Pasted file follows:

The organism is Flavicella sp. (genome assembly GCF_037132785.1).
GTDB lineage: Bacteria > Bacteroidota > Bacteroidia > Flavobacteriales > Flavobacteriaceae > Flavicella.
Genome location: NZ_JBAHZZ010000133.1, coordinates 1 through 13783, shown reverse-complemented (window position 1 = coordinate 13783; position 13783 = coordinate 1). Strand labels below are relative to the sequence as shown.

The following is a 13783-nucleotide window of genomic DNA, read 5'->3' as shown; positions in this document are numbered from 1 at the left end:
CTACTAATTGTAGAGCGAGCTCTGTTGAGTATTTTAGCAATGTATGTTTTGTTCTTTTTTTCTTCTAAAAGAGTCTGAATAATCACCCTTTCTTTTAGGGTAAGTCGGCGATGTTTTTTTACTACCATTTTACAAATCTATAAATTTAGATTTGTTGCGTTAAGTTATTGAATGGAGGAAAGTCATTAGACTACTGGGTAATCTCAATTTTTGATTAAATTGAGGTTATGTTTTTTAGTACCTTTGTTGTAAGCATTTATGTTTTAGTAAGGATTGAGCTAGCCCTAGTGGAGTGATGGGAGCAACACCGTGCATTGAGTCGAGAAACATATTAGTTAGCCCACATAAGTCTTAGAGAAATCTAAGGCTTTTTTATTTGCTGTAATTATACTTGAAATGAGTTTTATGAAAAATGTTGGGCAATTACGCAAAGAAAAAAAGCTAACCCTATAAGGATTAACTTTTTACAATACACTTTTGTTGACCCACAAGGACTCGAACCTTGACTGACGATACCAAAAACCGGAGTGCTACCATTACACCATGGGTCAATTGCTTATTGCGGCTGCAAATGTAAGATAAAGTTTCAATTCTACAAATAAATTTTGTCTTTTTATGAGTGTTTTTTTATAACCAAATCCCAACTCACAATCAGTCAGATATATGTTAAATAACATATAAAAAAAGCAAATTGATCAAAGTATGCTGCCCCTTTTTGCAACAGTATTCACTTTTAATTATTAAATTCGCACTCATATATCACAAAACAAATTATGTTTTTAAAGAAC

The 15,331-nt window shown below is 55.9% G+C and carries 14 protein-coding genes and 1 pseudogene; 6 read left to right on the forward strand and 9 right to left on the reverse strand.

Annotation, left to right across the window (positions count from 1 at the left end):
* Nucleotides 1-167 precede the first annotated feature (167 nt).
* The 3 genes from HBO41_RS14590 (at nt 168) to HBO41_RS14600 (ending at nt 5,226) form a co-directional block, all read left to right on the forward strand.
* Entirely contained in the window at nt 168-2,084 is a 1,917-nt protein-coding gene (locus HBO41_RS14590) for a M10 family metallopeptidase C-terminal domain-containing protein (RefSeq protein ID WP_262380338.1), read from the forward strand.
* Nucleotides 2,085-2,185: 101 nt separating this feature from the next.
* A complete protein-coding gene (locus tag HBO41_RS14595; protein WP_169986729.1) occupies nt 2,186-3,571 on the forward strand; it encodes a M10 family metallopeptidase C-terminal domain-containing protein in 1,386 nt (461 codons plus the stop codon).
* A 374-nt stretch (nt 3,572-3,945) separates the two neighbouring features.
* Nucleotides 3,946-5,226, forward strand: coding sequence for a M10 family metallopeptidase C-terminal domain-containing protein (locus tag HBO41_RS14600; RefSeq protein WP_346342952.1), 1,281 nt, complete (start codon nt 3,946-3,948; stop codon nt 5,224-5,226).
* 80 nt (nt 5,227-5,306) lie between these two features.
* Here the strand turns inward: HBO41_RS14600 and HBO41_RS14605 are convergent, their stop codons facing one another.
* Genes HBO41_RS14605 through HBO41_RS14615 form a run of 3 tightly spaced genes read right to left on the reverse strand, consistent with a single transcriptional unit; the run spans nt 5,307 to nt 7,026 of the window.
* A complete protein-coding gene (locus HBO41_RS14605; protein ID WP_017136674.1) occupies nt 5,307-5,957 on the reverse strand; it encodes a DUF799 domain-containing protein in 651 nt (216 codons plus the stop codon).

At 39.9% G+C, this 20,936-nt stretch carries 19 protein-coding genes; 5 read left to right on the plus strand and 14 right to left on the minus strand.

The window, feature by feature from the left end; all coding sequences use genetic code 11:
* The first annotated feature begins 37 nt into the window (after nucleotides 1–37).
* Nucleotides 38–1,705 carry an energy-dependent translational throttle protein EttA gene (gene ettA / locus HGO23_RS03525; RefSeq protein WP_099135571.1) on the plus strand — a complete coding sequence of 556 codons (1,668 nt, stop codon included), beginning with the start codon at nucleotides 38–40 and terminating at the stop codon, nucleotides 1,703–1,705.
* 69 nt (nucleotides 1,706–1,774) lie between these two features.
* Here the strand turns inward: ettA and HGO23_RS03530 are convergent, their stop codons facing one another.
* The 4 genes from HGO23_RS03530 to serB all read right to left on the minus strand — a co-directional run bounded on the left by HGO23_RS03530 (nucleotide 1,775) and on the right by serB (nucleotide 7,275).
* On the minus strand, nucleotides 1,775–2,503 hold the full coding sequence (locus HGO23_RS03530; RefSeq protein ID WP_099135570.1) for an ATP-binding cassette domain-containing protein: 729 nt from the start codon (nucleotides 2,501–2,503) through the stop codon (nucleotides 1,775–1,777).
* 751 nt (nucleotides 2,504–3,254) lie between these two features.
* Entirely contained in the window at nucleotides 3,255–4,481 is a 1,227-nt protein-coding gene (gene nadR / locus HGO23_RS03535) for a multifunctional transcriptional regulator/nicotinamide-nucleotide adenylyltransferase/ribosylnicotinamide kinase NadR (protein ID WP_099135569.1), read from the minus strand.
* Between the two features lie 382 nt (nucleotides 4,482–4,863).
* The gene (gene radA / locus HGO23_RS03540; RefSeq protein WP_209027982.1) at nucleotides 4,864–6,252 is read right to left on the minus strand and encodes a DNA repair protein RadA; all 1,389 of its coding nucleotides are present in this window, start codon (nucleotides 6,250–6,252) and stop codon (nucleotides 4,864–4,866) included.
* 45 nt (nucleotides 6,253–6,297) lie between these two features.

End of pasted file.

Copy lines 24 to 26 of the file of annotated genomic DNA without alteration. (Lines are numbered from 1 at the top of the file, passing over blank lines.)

* Here the strand turns inward: ettA and HGO23_RS03530 are convergent, their stop codons facing one another.
* The 4 genes from HGO23_RS03530 to serB all read right to left on the minus strand — a co-directional run bounded on the left by HGO23_RS03530 (nucleotide 1,775) and on the right by serB (nucleotide 7,275).
* On the minus strand, nucleotides 1,775–2,503 hold the full coding sequence (locus HGO23_RS03530; RefSeq protein ID WP_099135570.1) for an ATP-binding cassette domain-containing protein: 729 nt from the start codon (nucleotides 2,501–2,503) through the stop codon (nucleotides 1,775–1,777).